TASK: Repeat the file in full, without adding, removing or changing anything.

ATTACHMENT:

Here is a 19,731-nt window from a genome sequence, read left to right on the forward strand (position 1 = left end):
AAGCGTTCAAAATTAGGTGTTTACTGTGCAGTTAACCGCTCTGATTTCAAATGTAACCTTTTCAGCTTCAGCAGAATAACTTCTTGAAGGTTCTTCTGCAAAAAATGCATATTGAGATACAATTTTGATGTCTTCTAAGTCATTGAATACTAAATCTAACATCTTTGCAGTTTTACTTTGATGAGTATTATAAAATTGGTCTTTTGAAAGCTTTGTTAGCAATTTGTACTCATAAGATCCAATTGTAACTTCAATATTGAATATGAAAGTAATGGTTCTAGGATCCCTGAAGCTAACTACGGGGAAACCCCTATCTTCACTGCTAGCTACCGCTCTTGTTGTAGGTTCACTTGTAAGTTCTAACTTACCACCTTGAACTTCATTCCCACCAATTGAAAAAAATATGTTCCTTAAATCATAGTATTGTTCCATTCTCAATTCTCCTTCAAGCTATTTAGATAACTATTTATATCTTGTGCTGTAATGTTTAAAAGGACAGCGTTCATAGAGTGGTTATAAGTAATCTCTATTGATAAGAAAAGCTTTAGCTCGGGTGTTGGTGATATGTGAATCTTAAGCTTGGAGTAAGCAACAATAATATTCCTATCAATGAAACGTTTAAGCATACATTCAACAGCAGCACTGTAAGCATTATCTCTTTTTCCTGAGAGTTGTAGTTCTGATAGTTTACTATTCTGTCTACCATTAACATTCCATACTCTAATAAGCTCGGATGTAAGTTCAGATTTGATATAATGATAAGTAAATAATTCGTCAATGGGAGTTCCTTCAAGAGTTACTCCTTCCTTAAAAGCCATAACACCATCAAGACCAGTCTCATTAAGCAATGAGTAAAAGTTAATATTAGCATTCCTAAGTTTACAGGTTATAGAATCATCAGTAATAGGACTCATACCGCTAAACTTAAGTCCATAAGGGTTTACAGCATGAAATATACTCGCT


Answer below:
Here is a 19,731-nt window from a genome sequence, read left to right on the forward strand (position 1 = left end):
AAGCGTTCAAAATTAGGTGTTTACTGTGCAGTTAACCGCTCTGATTTCAAATGTAACCTTTTCAGCTTCAGCAGAATAACTTCTTGAAGGTTCTTCTGCAAAAAATGCATATTGAGATACAATTTTGATGTCTTCTAAGTCATTGAATACTAAATCTAACATCTTTGCAGTTTTACTTTGATGAGTATTATAAAATTGGTCTTTTGAAAGCTTTGTTAGCAATTTGTACTCATAAGATCCAATTGTAACTTCAATATTGAATATGAAAGTAATGGTTCTAGGATCCCTGAAGCTAACTACGGGGAAACCCCTATCTTCACTGCTAGCTACCGCTCTTGTTGTAGGTTCACTTGTAAGTTCTAACTTACCACCTTGAACTTCATTCCCACCAATTGAAAAAAATATGTTCCTTAAATCATAGTATTGTTCCATTCTCAATTCTCCTTCAAGCTATTTAGATAACTATTTATATCTTGTGCTGTAATGTTTAAAAGGACAGCGTTCATAGAGTGGTTATAAGTAATCTCTATTGATAAGAAAAGCTTTAGCTCGGGTGTTGGTGATATGTGAATCTTAAGCTTGGAGTAAGCAACAATAATATTCCTATCAATGAAACGTTTAAGCATACATTCAACAGCAGCACTGTAAGCATTATCTCTTTTTCCTGAGAGTTGTAGTTCTGATAGTTTACTATTCTGTCTACCATTAACATTCCATACTCTAATAAGCTCGGATGTAAGTTCAGATTTGATATAATGATAAGTAAATAATTCGTCAATGGGAGTTCCTTCAAGAGTTACTCCTTCCTTAAAAGCCATAACACCATCAAGACCAGTCTCATTAAGCAATGAGTAAAAGTTAATATTAGCATTCCTAAGTTTACAGGTTATAGAATCATCAGTAATAGGACTCATACCGCTAAACTTAAGTCCATAAGGGTTTACAGCATGAAATATACTCGCT